Celtic Has Three Clear Routes To England. The Most Viable Are The Two We’ll Never Take.

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The press tonight is having one of those brain melt-downs I enjoy so much. The issue at play is this story about how English clubs have, again, “rejected” ourselves and a certain other team. I always get a kick out of this one.

To the best of my knowledge, the issue has been raised precisely once, years ago, when the EPL clubs of that time voted on a very specific proposal. Since then, the matter arises every now and again, mostly as a result of someone taking a punt.

There’s no evidence to suggest that the issue has ever been formally put to a vote, and nor is there any suggestion that it was this time. There was most certainly a discussion of whether EPL “colt sides” should play in the proposed Fourth Tier, but other than that the changes were simply practical and internal ones about the game down south.

This story seems to get a lot of ink, but I’m not convinced it’s anything other than hot air, and I never have been. There are only three ways into England, and I don’t rate any of them as likely. Two are, frankly, undesirable.

The one that would enable us to play there, and with something approaching honour, is to be offered an invite to play in either the EPL itself or else the Championship. It is also the least likely. Another is a proposal such as the one this article says was just tossed out; it would mean us starting from the bottom, a prospect I cannot believe has any appeal for anyone who values our club, its reputation and its history.

The third is the least palatable of all, both for ourselves and others, although, curiously, it’s the one with the best chance of bearing some fruit; it’s the “franchise route”, which would involve us buying a club down there and subsuming their identity.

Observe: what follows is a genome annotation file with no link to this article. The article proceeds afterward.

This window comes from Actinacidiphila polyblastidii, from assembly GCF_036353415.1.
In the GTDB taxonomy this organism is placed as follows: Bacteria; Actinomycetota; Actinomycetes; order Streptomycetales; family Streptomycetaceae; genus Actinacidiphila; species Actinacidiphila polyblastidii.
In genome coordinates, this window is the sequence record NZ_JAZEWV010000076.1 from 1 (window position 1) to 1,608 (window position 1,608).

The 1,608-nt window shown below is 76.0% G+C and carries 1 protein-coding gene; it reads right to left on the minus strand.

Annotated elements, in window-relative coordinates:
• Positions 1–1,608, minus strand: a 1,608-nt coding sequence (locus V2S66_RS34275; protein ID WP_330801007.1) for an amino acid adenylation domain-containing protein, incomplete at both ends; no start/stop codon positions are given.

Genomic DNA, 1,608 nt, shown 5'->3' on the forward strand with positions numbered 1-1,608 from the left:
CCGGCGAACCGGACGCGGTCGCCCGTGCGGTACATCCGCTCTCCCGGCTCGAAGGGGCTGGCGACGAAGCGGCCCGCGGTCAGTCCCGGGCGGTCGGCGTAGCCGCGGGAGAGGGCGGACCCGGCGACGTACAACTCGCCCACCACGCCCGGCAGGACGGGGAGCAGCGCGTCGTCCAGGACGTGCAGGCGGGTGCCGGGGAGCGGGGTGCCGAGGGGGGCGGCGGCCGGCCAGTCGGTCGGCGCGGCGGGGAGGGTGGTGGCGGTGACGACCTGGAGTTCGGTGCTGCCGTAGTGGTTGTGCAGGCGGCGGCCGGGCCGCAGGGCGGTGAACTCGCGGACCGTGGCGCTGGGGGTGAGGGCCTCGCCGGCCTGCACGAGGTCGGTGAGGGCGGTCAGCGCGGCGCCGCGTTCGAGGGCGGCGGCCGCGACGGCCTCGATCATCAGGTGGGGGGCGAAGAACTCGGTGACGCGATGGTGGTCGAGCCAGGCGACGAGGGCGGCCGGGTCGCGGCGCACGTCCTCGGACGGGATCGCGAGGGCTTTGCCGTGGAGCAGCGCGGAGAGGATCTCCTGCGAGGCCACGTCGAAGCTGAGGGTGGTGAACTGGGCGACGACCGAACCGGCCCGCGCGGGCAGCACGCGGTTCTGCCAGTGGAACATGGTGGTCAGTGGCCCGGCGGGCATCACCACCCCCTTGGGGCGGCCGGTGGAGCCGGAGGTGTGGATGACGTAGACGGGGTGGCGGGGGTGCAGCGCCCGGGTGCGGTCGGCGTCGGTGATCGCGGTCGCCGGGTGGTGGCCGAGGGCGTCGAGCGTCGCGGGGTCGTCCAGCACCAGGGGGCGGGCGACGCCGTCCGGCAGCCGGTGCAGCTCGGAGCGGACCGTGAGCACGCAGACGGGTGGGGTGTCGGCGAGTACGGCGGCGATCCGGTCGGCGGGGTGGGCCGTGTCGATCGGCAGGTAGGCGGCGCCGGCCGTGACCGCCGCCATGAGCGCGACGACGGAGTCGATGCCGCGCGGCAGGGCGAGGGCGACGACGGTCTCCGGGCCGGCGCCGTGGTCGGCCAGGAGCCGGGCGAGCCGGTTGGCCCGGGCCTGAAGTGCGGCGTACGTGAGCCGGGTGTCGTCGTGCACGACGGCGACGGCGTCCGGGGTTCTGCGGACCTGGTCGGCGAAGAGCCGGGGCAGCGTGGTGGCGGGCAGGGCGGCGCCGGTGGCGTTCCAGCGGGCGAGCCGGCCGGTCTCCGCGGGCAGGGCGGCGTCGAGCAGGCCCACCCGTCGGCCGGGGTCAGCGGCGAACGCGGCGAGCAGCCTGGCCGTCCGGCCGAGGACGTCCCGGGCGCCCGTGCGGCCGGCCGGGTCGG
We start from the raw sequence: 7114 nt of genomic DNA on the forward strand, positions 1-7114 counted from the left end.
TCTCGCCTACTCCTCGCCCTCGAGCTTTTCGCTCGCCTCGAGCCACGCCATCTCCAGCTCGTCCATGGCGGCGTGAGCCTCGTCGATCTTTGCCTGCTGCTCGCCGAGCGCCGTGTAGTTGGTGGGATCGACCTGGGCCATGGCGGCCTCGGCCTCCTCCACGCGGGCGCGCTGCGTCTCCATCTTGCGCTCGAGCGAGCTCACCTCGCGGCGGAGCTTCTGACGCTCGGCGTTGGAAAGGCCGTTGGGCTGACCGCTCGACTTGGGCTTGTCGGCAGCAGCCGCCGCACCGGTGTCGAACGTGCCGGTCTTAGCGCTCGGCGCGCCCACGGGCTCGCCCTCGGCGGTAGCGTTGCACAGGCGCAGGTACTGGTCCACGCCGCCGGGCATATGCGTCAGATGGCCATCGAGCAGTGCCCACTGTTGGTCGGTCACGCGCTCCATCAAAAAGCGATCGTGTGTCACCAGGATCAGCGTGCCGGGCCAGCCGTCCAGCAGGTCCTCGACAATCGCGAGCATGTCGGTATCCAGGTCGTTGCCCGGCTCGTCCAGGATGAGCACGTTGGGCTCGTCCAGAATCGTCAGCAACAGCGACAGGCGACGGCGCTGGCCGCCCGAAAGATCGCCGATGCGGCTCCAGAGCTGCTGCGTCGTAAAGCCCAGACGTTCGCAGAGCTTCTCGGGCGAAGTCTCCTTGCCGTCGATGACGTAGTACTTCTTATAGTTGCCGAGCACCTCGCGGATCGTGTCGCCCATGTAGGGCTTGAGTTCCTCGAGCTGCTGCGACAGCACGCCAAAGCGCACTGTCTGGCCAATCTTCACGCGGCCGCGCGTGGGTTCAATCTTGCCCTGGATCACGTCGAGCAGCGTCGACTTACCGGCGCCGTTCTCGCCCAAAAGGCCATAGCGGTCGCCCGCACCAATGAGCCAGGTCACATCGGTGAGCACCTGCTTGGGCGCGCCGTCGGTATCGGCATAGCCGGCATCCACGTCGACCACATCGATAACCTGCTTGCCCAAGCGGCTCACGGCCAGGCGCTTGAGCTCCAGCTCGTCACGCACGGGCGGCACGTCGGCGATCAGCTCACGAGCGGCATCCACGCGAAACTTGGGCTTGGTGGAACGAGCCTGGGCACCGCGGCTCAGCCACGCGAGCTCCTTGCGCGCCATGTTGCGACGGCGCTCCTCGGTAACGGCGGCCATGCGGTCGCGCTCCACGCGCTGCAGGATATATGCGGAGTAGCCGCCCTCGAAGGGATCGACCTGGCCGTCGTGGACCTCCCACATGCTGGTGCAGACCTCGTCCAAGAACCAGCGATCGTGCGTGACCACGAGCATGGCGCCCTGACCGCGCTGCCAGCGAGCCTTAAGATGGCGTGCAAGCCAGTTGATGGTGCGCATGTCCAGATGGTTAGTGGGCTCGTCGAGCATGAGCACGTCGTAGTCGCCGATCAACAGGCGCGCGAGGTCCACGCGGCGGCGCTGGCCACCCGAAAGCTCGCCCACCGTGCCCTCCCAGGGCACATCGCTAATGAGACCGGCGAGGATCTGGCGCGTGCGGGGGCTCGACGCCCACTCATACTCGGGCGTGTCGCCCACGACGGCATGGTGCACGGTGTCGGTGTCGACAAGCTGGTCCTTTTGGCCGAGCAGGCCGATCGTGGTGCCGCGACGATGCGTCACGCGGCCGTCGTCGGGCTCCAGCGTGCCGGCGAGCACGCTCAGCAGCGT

In that scenario we’d be murderers, and we’d get little gain from it in terms of our own history, none of which we’d be able to keep. It would be messy, it would probably involve the courts (the FA has geographic regulations which would need to be overcome) and it would split our support and cause untold animosity, and make us pretty reviled.

It would work. Of that there is no doubt at all.

Celtic insiders have war-gamed the scenario and our legal people agree with that assessment, or so I’ve been told. But to what end? We’d no longer be Celtic, no longer have the mythos that has made us a global name. We’d be stuck with the grubby deal which had been done for no other purpose to get us close to riches. We’d have sold out for the Sky equivalent of 30 pieces of silver. I would want nothing to do with such a thing.

Those scenarios aside, this is a pipe dream and nothing more. Even tied to the hated, despised, Old Firm tag we really don’t have anything they want or need. How many more millions would be on the table to secure our involvement? Very little, I’d think, if anything at all. Their brand is getting on quite nicely, although clubs like Bournemouth, Hull, West Brom and Burnley are all in the competition this year who, with all the respect in the world to them, aren’t close to being the size we are. For all that, they don‘t need us.

So when you conclude that, the only route left to us is one of the two that would reduce us in some way; one to the status of beggars and the other to making all of us a grinning Wallace Mercer or worse. One would leave us with a history, which would be of little comfort in the five years minimum it would take us to claw our way up and the other would strip us of any moral rights or reputation we had, not to mention erasing our past as if it had never been.

Our future might lie in Europe; in fact, it almost certainly does.

England is the shimmering city across the sands, the one that we could walk towards for years without ever actually getting there. Because in many ways it’s not real anyway; it’s a mirage of sorts, and if it’s really there then it rests on a foundation that simply can’t sustain it.

You can’t have looked at their £1 billion window and doubt that this will all come crashing down, and then what? After we’d hitched our wagon to that star, we’d be dealing with the wreckage and the rubble for years to come.

For what?

To come crawling home, to a league we’d abandoned, a country we’d ignored and sneered at?

Better to lead the changes that will make what we have better and to see what the future of European football might eventually be.

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